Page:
de Chateau-Thierry, P;
de Chateau-Thierry, P;
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CryoSat: A mission to determine the fluctuations in Earth's land and marine ice fields.
NATURAL HAZARDS AND OCEANOGRAPHIC PROCESSES FROM SATELLITE DATA
This paper describes the CryoSat satellite mission, due for launch in 2005, whose aim is to accurately determine the trends in Earth's continental and marine ice fields. The paper's purpose is to provide scientific users of the CryoSat data with a description of the design and operation of the SIRAL radar and the CryoSat platform, the data products, and the expected error budget. The 'low-resolution mode'(LRM), 'synthetic aperture mode'(SARM) and "synthetic aperture interferometric mode' (SARInM) of the SIRAL radar are described, together with its system parameters, its antenna gain pattern and interferometer phase difference pattern, and its calibration modes. The orbit is described, together with the platform attitude and altitude control law and control systems, and the expected pointing and altitude knowledge. The geographical masks that are used to determine acquisitions in the three SIRAL modes are described. The SIRAL data products, and the processing applied to produce them, are described. Level 1b, level 2 and higher-level products are described in turn, with a particular emphasis on the new procedures applied to the SARInM and SARM processing over ice surfaces. The beam forming and multi-looking is summarised, and a description is given of the behaviour of the SARM. and SARInM echoes over idealised surfaces. These inform descriptions of the elevation retrievals of the level 2 processing, including the SARInM retrieval of interferometric phase. The combination of these data, through cross-over analysis over continental ice sheets, and through averaging over sea-ice, to determine areal averages of ice sheet elevation change or sea-ice thickness, is described. The error budget in these higher-level products is described, together with its breakdown into errors arising from the instrument and errors arising from the retrievals. The importance of the co-variance of these errors in determining the final error is stressed. The description of the errors also includes a summary of the experiments required following the launch to validate the CryoSat mission data. An estimate of the mission performance over ice surfaces is made at various spatial scales, and it is concluded that even the relatively short, three-year duration of the CryoSat mission will allow it to make an important scientific contribution, particularly when combined with results from earlier satellite missions. (c) 2005 COSPAR. Published by Elsevier Ltd. All rights reserved.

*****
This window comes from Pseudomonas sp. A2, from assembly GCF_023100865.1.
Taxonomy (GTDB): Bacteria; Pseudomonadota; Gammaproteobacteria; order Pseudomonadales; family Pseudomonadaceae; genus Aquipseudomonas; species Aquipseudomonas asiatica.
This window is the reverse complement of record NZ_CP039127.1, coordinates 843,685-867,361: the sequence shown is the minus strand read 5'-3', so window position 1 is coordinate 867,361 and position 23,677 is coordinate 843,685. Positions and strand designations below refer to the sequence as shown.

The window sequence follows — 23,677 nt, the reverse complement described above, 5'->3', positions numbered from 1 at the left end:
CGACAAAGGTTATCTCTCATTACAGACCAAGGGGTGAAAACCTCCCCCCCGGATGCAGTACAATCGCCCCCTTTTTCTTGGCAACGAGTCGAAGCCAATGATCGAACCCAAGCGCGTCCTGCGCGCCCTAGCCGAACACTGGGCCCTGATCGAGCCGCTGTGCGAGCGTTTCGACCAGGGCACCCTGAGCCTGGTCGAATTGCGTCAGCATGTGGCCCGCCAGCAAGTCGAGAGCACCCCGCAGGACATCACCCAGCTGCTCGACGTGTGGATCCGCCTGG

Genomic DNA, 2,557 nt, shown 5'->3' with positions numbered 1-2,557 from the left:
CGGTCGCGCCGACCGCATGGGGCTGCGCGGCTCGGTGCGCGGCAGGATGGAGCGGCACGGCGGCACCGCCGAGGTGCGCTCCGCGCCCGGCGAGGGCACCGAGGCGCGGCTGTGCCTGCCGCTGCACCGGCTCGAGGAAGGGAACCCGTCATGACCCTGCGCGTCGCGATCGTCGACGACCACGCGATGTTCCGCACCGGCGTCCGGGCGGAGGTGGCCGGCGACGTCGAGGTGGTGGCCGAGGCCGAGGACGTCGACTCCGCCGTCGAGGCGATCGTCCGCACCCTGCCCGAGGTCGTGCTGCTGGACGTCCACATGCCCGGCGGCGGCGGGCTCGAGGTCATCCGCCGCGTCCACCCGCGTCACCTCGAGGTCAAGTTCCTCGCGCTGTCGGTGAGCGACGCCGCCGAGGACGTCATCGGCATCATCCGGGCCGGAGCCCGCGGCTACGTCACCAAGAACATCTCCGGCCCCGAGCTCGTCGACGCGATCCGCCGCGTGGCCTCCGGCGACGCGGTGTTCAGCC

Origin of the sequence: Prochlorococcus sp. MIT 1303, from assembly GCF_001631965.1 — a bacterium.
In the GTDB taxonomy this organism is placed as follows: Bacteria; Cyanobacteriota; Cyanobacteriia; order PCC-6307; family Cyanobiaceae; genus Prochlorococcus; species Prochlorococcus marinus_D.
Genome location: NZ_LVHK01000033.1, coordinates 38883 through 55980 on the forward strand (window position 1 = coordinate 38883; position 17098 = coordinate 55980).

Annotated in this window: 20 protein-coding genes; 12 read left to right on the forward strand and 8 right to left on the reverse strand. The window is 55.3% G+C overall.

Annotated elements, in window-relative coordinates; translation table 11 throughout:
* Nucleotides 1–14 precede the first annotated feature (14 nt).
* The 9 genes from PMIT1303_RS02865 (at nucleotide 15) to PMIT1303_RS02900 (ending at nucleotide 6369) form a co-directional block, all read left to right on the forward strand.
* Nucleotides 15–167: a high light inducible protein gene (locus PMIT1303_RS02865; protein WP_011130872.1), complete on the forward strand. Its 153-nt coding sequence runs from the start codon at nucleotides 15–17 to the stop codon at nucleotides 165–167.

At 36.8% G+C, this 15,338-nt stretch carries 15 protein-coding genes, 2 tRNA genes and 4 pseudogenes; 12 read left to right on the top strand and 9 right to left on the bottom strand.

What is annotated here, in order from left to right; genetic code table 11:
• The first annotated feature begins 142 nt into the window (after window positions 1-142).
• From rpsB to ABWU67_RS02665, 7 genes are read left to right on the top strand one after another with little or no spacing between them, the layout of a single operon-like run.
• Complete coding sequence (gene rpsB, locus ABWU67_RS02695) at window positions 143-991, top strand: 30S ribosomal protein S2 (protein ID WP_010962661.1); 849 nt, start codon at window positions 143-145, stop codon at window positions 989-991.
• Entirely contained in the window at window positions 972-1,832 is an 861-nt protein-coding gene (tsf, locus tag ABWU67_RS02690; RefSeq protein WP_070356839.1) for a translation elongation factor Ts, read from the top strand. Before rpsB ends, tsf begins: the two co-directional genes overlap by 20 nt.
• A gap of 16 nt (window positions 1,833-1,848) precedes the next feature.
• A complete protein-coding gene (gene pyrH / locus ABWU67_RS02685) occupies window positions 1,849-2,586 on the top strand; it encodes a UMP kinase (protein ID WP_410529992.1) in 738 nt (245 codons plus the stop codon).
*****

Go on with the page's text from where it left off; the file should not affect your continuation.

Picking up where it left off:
|Title:||CryoSat: A mission to determine the fluctuations in Earth's land and marine ice fields|
|Keywords:||CryoSat satellite mission, Earth's continental and marine ice fields, SIRAL radar, CryoSat platform, RADAR ALTIMETER, SATELLITE ALTIMETER, MASS-BALANCE, SEA-LEVEL, SHEET, OCEAN, THICKNESS, SURFACE, BACKSCATTER, ANTARCTICA|
|UCL classification:||UCL > School of BEAMS > Faculty of Maths and Physical Sciences
UCL > School of BEAMS > Faculty of Maths and Physical Sciences > Earth Sciences
UCL > School of BEAMS > Faculty of Maths and Physical Sciences > Space and Climate Physics
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